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Resource API

How can a client manipulate data managed by a remote system, avoid direct coupling to remote procedures, and minimize the need for domain-specific APIs?
Many web services use messages to form their own domain-specific APIs. These messages incorporate common logical commands like Create, Read (i.e. Get), Update, or Delete (CRUD). This approach, however, can lead to a proliferation of messages, even in relatively small problem domains. Consider, for example, a set of services that manages company and contact information. In this scenario, the client developer would have to use eight or more distinct messages, one for each combination of a domain entity (i.e. company or contact) and CRUD operation. An API like this might include messages like "CreateCompany", "GetCompany", and so forth. The service owner would also have to create response messages for the various service outcomes (e.g. "CreateCompanyResponse", "GetCompanyResponse" etc.). Rather than creating a domain-specific API comprised of messages like these, one could leverage the standards defined in the HTTP specification.
Assign all procedures, instances of domain data, and files a Uniform Resource Identifier (URI). Leverage HTTP as a complete application protocol to define standard service behaviors. Exchange information by taking advantage of standardized media types and status codes when possible.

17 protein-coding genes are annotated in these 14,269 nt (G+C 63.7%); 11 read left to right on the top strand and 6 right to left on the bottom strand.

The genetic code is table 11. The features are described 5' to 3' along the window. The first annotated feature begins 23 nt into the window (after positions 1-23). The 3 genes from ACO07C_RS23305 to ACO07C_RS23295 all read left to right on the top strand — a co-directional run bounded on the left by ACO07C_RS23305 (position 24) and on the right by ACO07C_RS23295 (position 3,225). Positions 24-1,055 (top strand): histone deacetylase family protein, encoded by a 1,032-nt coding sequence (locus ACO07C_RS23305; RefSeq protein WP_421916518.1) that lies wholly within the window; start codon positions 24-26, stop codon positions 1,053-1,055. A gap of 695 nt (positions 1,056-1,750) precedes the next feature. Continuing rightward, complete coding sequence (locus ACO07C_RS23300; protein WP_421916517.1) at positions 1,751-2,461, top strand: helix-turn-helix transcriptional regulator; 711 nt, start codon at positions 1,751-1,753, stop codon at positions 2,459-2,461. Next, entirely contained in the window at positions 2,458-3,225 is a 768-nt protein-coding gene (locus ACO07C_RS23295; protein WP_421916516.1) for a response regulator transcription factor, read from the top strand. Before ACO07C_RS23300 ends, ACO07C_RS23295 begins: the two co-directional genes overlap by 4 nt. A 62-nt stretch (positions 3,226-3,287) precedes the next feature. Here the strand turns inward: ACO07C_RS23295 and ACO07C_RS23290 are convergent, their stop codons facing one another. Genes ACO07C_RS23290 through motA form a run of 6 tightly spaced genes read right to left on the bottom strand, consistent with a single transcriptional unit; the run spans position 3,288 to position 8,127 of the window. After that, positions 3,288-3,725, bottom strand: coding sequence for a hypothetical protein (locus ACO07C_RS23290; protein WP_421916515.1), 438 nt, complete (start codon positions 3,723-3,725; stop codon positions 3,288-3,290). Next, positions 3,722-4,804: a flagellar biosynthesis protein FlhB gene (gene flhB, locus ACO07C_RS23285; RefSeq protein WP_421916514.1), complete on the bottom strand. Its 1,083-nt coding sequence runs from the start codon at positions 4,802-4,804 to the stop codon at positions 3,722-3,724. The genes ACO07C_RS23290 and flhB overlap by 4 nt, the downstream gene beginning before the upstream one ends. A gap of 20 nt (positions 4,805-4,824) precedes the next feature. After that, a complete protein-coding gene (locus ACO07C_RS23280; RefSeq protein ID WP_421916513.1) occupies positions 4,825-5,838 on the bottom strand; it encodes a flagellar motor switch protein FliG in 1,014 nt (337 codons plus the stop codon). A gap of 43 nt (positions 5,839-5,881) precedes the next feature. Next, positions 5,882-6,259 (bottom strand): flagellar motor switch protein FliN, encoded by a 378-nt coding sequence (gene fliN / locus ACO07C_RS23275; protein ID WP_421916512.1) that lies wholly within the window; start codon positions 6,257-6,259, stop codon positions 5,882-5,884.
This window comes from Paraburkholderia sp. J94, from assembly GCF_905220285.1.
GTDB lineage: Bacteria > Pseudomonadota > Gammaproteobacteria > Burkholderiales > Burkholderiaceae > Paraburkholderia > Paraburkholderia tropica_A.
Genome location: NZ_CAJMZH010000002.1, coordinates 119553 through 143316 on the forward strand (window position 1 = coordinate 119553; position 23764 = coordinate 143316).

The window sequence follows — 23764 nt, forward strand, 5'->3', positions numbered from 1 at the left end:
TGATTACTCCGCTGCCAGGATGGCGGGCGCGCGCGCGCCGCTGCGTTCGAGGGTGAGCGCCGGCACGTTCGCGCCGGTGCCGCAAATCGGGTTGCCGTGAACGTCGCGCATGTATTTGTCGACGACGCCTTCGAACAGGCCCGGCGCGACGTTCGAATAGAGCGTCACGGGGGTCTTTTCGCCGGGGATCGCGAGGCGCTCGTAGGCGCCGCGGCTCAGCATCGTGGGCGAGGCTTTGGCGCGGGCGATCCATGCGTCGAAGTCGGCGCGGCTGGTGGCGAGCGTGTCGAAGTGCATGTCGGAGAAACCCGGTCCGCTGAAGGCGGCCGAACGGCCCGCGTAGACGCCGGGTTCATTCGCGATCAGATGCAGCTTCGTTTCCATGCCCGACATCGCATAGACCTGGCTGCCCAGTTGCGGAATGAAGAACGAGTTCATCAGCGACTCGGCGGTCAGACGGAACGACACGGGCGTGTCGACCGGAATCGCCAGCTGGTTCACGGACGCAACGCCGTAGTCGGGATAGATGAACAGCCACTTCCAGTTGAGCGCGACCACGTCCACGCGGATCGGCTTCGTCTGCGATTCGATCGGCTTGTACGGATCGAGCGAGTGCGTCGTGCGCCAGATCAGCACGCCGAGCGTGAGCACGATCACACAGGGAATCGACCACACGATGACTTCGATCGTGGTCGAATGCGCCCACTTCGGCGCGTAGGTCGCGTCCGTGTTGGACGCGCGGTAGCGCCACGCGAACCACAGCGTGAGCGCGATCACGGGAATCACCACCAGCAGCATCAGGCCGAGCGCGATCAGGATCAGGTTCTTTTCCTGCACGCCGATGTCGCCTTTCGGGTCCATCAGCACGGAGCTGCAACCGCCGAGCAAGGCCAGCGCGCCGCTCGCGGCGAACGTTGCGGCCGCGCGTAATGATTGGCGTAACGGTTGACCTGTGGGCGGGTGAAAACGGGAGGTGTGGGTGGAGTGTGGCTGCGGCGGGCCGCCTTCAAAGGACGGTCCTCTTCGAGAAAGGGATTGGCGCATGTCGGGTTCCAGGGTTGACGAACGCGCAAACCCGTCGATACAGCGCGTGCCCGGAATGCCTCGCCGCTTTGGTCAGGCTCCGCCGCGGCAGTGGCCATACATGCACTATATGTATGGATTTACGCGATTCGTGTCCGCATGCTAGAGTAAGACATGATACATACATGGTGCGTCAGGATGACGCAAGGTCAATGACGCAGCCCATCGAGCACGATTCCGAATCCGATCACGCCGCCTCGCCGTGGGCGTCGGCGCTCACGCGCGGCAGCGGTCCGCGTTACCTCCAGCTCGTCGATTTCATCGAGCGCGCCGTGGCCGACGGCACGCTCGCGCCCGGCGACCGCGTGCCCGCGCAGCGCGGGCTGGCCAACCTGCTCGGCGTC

Resource API:Assign all procedures, instances of domain data, and files a unique network address.  Leverage HTTP as a complete application protocol to define standard service behaviors.  Exchange information by taking advantage of standardized media types and status codes when possible.
Resource APIs, as then name implies, provide access to Resources. A resource may be a text file, media file (e.g. images, videos, audio), a specific row in a database table, a collection of related data (e.g. products), a logical transaction, a queue, a downloadable program, a business process (i.e. procedure), almost anything. Clients invoke services by sending requests to distinct URIs designated for each resource. Resource APIs use HTTP as a complete application protocol which prescribes standard service behaviors.  A client must therefore issue a GET to retrieve data, PUT to create or update a resource, and so forth.  Each request and response may carry a standardized or proprietary media type.  The requested URI and HTTP server methods issued by the client along with the submitted or requested media type are used by the server to determine the client's intent and service to be invoked.  Once the service has been invoked, it may process the client's request and return a response containing the requested media type or a standard status code.
Services with Resource APIs often adhere to the principles of REST, but not every Resource API can be considered RESTful. For more information on this topic, see The Book.